Want to Retire? Here’s How

Retirement planning is critical to any federal employee who wants to be able to retire. The first step is developing a retirement plan. Here are suggestions for what to include in your personal retirement plan.

If you are planning to be able to retire in some degree of comfort (i.e., have a similar lifestyle to the one you have when working), you need to have a plan. For many future retirees, especially those under the FERS system, having a plan may be the difference between being able to retire or having to work well beyond the normal retirement age.

Having said you need a plan, what should be in it? While each person’s plan will be different because of your age, income, health and future plans, here are some suggestions any federal employee should follow in planning for future retirement.

First, set your investment goals and objectives.

Are you more interested in long-term growth of your investment money? This might apply to you if your retirement is a few years in the future.

Do you need current income? While all of us would like more income, this is more relevant for those retiring in the near future.

Are you primarily interested in preserving your capital investment in the TSP? This may be particularly appropriate if you think you have enough saved for your retirement already and want to make sure you don’t lose your capital in the ups and downs of the stock market.

Second, what is your tolerance for risk and what most concerns you?

Are you primarily afraid of losing the money you have already invested, outliving your assets after you have retired, or that your investments will not keep pace with the stock and bond markets?

Third, how much income will you need after you retire and what are your spending plans? What spending level are you planning to have when you walk out of your agency’s door for the last time as an employee?

Fourth, you need to decide how you want to allocate your assets. The Thrift Savings Plan gives you a number of choices. How much do you want to put into the bond funds and how much into stocks? Once you have answered this question, you need to decide how much will go into each class of assets (For example, how much will you put into the G and F funds for your bond allocation?).

Some federal employees who have written to us at FedSmith.com tell us that they like to invest their money into the funds that have performed the best in recent months.

This may not be a good idea. Often, the funds that have performed the best in recent months will quickly become the funds that provide the poorest rate of return in coming months.

You need to decide what investment mix you want to have and make your investment decisions based on your plan. One piece of advice: based on historical returns, even retirees need to have some of their investment in the stock market. We often hear from our readers that they are putting virtually all of their money into the G fund because it is the safest investment.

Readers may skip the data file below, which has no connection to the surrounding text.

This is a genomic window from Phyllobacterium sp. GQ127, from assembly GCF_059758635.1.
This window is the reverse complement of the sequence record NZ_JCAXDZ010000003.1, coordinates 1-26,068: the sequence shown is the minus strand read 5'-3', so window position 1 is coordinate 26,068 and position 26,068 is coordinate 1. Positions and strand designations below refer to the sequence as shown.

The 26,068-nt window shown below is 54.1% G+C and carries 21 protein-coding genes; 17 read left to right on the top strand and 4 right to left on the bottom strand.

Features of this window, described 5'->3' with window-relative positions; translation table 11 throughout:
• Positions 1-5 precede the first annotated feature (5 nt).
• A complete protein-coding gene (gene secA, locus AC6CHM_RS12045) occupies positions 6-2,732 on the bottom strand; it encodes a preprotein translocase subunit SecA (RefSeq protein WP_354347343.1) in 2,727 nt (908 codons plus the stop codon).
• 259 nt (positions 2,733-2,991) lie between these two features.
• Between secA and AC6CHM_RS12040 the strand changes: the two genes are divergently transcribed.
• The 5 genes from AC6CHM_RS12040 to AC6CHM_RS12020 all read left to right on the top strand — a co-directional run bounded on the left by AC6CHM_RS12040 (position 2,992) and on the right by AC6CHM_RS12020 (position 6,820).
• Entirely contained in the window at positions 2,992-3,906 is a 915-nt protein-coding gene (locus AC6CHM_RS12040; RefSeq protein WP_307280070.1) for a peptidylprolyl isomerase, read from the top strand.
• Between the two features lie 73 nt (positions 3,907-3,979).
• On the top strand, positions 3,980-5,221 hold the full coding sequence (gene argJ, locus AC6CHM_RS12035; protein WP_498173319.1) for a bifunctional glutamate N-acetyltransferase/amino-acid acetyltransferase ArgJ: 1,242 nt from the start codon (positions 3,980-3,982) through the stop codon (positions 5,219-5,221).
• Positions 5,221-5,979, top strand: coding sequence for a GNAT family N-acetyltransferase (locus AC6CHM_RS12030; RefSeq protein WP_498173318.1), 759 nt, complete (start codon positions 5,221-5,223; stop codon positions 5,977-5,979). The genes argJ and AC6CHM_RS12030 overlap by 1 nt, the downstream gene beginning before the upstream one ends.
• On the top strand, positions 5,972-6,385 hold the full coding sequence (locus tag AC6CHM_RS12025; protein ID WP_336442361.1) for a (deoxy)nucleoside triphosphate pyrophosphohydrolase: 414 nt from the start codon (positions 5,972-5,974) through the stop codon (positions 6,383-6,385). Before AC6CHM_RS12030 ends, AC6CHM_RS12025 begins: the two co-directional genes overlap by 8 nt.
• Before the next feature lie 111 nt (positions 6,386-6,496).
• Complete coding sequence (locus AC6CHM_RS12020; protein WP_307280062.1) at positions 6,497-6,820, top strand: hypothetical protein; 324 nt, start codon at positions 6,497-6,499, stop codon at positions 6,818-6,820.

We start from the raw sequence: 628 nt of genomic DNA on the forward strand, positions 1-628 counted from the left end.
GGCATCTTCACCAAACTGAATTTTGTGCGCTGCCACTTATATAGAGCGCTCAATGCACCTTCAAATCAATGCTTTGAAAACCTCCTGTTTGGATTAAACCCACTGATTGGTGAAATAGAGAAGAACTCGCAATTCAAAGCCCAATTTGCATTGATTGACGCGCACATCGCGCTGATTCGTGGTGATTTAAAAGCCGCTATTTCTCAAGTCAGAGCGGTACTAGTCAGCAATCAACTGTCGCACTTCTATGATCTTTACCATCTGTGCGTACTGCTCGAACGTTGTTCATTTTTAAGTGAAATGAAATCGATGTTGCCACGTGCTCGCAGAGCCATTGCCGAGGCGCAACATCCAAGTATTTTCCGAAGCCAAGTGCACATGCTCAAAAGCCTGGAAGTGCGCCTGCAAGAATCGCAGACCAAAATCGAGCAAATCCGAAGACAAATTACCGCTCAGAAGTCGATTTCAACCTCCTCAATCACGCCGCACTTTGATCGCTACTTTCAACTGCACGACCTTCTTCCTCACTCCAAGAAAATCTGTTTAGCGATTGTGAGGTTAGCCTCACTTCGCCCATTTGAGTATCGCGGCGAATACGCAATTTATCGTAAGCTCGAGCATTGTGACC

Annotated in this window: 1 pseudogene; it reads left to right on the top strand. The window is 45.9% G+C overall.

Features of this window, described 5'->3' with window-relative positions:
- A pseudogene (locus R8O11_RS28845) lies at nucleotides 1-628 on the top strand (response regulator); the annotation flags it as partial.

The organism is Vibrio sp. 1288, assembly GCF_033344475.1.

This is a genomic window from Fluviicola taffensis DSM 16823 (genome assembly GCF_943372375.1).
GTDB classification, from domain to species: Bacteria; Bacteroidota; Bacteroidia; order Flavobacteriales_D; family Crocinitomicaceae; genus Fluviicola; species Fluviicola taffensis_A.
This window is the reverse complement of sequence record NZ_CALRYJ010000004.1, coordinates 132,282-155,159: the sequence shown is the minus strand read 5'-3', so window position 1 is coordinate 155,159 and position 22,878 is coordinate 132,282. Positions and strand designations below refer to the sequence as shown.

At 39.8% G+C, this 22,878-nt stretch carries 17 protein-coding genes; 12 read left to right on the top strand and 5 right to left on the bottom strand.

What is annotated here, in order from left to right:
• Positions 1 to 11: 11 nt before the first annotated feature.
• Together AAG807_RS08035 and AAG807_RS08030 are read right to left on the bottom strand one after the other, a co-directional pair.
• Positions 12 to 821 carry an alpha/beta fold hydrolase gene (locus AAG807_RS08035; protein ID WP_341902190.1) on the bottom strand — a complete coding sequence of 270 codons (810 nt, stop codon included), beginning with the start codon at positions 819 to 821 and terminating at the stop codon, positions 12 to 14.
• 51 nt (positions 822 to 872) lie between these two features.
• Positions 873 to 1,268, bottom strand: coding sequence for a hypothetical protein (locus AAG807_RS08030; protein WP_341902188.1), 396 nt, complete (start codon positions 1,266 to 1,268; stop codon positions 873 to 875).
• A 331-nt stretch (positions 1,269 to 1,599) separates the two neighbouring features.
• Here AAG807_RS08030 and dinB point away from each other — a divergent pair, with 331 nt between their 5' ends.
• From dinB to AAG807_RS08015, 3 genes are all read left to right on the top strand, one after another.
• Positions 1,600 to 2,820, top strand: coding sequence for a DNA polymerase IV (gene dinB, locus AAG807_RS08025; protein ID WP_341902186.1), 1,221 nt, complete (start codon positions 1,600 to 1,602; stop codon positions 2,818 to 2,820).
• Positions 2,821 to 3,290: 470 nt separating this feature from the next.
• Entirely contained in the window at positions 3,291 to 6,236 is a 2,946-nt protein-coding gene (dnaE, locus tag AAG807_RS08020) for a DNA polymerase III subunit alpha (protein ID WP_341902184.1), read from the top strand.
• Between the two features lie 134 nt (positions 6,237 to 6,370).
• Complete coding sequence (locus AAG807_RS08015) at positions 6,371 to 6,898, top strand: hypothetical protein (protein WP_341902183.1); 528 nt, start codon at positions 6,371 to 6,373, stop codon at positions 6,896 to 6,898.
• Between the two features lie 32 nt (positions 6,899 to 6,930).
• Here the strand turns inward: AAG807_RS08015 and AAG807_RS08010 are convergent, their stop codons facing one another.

That is true but an investment in the G fund should only be part of your portfolio. The G fund is not likely to bring you a sufficient return to allow you to live comfortably in retirement because, over time, its rate of return will be less than stock investments.

Finally, once you decide what percentage of your assets to put into stocks, you should consider putting some of your money into small company stocks (the S fund) and some into international stocks (the I fund). While this allocation will vary for the reasons mentioned above, some investment advisors suggest putting up to 20% of your stock investment into international stocks and up to 20% of your stock investment into the S fund.

This will balance your portfolio and the diversity of your investment is likely to give you a better return over the duration of your career. See the recent returns from FedSmith.com’s TSP charts for a good example of how these funds can help you have a better rate of return in your TSP.

And to keep your retirement investments on a solid footing, and consistent with the plan you have developed, you should take a good look at your portfolio periodically and shift your investments around to reflect changes. For example, if your investment in the S fund has gone up dramatically, you may want to consider moving money out of the S fund and into the C fund or even into the bond funds in order to maintain your ideal allocation between the funds.

Remember that your ability to retire is only up to you. There is no magical investment allocation that will guarantee you living well or even guaranteeing a specific level of income. Any investment you make in the TSP involves some risk and it will fluctuate. You need to accept that there will be years your account will decline in value. But, in the long run, if you don’t develop a plan for your retirement and stock to it, you could find yourself working at the same desk while your colleagues are enjoying a more leisurely lifestyle without having to go to work every day.

And, if you have no choice because you don’t have enough money, or if you want to continue working, here are the hottest jobs for retirees according to Retirement Weekly.

About the Author

Ralph Smith has several decades of experience working with federal human resources issues. He has written extensively on a full range of human resources topics in books and newsletters and is a co-founder of two companies and several newsletters on federal human resources. Follow Ralph on Twitter: @RalphSmith47